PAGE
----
In a performance that still defies conventional logic, on November 16, 1927, the Haven (Kansas) High School football team did what no other 11-player football team has ever done.

It scored 256 points in a regulation 48-minute high school football game.

And remarkably, some 84 years later, that mark still stands.

The final score of the game was Haven High School 256, Sylvia (Kansas) High School 0. It was played on Haven’s home field.

Haven, which currently has a population of 1,237, was less than half that in 1927. Today, it is known for its rich farming industry and is home to four manufacturing firms, which is very unusual for a community that size.

Back then, most of the students at Haven High School were farm kids, and playing football probably ran second to doing their chores.

Nonetheless, on that fateful day in 1927, this team from a small Kansas farming community located on K-96 Highway about 25 miles northwest of Wichita did the amazing as it forever etched its name into the National Federation of State High School Associations’ (NFHS) National High School Sports Record Book.

In that contest, the athletic and speedy Wildcats scored 38 touchdowns and kicked 28 extra points, and they scored every time they had the ball.

And if the rest of the season was any indication, this wasn’t a one-time fluke for the Wildcats, as they outscored their seven other opponents, 323-0. Coached by Buell Hunter, they averaged 72.4 points per game for the season and their closest game was a still-comfortable 27-0 victory.

According to the National High School Sports Record Book, the No. 2 spot on the single-game scoring list belongs to Staunton (Illinois) High School, which tallied 233 points in its game with Gillespie (Illinois) High School on November 23, 1923. Three other teams have scored more than 200 points, but none have surpassed Haven’s amazing offensive output.

To put this in perspective and to compare it other levels of competition, Georgia Tech scored 222 points in 1916 to set the NCAA Division I record (before NCAA records were officially kept in 1937). Fort Valley (Georgia) State University scored 106 points in 1969 to set the “Modern-day NCAA Division I” record. In 1949, the University of Wyoming scored 103 points to set the Football Bowl Subdivision (formerly known as Division 1-A) record, and Portland (Oregon) State University scored 105 points in 1980 to claim the Football Championship Subdivision (formerly known as Division 1-AA) mark. Rockford (Illinois) College scored 105 points in 2003 for the Division III record.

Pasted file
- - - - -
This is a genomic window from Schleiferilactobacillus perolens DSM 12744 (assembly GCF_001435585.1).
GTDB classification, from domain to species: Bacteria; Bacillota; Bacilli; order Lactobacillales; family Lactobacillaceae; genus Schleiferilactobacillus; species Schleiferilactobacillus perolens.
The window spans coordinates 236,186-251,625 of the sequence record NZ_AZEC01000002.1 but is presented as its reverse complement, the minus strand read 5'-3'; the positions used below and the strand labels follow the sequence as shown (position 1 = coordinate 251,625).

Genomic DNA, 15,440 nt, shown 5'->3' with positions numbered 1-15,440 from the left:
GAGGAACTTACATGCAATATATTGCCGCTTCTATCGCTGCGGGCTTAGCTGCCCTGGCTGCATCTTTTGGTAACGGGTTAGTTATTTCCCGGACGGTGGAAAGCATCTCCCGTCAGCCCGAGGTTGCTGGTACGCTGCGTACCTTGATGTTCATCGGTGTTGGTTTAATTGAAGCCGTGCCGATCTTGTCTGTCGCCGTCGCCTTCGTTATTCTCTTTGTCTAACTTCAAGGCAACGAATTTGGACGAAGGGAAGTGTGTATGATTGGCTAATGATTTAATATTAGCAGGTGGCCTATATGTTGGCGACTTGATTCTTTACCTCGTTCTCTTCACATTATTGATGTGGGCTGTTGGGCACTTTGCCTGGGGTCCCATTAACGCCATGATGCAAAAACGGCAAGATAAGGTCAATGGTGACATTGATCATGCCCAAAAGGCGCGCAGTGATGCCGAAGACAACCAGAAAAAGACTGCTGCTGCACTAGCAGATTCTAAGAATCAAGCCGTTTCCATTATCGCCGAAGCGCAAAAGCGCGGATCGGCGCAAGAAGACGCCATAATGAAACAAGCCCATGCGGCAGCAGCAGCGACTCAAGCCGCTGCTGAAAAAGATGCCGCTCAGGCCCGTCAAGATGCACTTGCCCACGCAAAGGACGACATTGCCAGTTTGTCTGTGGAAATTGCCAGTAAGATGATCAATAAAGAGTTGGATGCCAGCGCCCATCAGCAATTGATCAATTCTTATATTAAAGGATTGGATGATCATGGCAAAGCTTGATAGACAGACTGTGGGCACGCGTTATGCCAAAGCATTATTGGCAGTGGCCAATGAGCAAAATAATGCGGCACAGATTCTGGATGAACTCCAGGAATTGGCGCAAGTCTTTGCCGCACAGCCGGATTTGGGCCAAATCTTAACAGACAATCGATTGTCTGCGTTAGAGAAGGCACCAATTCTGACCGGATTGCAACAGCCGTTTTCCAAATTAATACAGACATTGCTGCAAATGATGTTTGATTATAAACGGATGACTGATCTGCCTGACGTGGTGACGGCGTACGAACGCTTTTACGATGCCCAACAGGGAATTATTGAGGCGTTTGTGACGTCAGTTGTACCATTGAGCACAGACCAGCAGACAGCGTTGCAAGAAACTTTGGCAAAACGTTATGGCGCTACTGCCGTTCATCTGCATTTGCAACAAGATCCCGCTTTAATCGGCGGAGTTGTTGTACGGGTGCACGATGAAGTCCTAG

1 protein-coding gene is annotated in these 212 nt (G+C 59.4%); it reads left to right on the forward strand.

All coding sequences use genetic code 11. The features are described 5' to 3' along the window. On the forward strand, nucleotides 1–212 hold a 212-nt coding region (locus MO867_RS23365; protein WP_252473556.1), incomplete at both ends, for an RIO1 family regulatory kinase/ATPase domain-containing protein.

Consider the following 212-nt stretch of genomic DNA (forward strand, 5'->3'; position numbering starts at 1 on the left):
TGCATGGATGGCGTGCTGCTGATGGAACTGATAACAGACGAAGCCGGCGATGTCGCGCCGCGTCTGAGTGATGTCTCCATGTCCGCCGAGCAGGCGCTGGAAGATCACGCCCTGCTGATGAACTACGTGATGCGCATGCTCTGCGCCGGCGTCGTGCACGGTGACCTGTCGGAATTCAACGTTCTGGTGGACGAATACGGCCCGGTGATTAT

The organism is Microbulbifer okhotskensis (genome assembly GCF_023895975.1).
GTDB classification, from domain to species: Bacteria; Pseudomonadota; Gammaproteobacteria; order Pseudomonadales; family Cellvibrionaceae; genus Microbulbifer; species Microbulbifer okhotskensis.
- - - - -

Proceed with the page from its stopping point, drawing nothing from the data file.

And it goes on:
At the NFL level, it’s not even close, as the most points ever scored in a game were the 73 tallied by the Chicago Bears in their shutout win over the Washington Redskins in the 1940 championship game.

In all fairness, it was a bit of a mismatch. Haven was a powerhouse offensive team that shut out all eight of its opponents that fall. Meanwhile, Sylvia was a school with a smaller enrollment that had just started its football program that year and as such fielded a very young and inexperienced team. In an act of good sporting behavior, Haven put in its second team in the second half.

The star player for Haven in the game was Elvin McCoy, who played running back and kicker. He scored 13 touchdowns and 12 extra points to give him 90 points for the contest. That performance still ranks as the record for most points scored by a player in an 11-player football game, according to the National High School Sports Record Book. After high school, McCoy went on to become a star player at Emporia (Kansas) State University.

It wasn’t a total one-man show, however, as providing McCoy considerable offensive support was team captain Jesse Atkinson, who scored 60 points.

Despite occurring in an era way before the Internet and national mass media coverage as we know it today, the game was reported in newspapers across the nation. In addition, it was featured in “Ripley’s Believe it or Not!”

According to Haven High School Alumni Association President Harland Priddle, this remarkable record is an ongoing subject of conversation.

“There is a great deal of pride in this record,” Priddle said. “It is a topic of discussion at every all-school reunion. There are still alumni who had brothers playing on the team. In fact, the city itself was presented a proclamation celebrating its 125th anniversary. One of the items in the proclamation referenced this event.

“With each new football season, this topic surfaces. Last year at the annual alumni all-school reunion, the entire team circled around one of our alumni and looked at the article in the Hutchinson News and asked many questions about the event.”

The old adage is “Records are meant to be broken.” With 84 years already behind it and how football is played today, Haven High School’s record just might defy that axiom.

“With the nature of football game plans of today, I doubt this record will ever be broken,” Priddle surmised. “This record is one that stands alone at the top with little chance of ever being broken.”

Within the NFHS’ membership of state high school associations, 16 of them currently have a so-called “mercy rule,” whereby if one team gains a particular point differential over the other team, the game is terminated. In addition, 32 states utilize a running clock once a particular point differential is reached. Through these two safeguard measures designed to ensure good sporting behavior, it is virtually impossible that such a one-sided contest could ever be played again. 

Copyright ©2011 National Federation of State High School Associations. All Rights Reserved.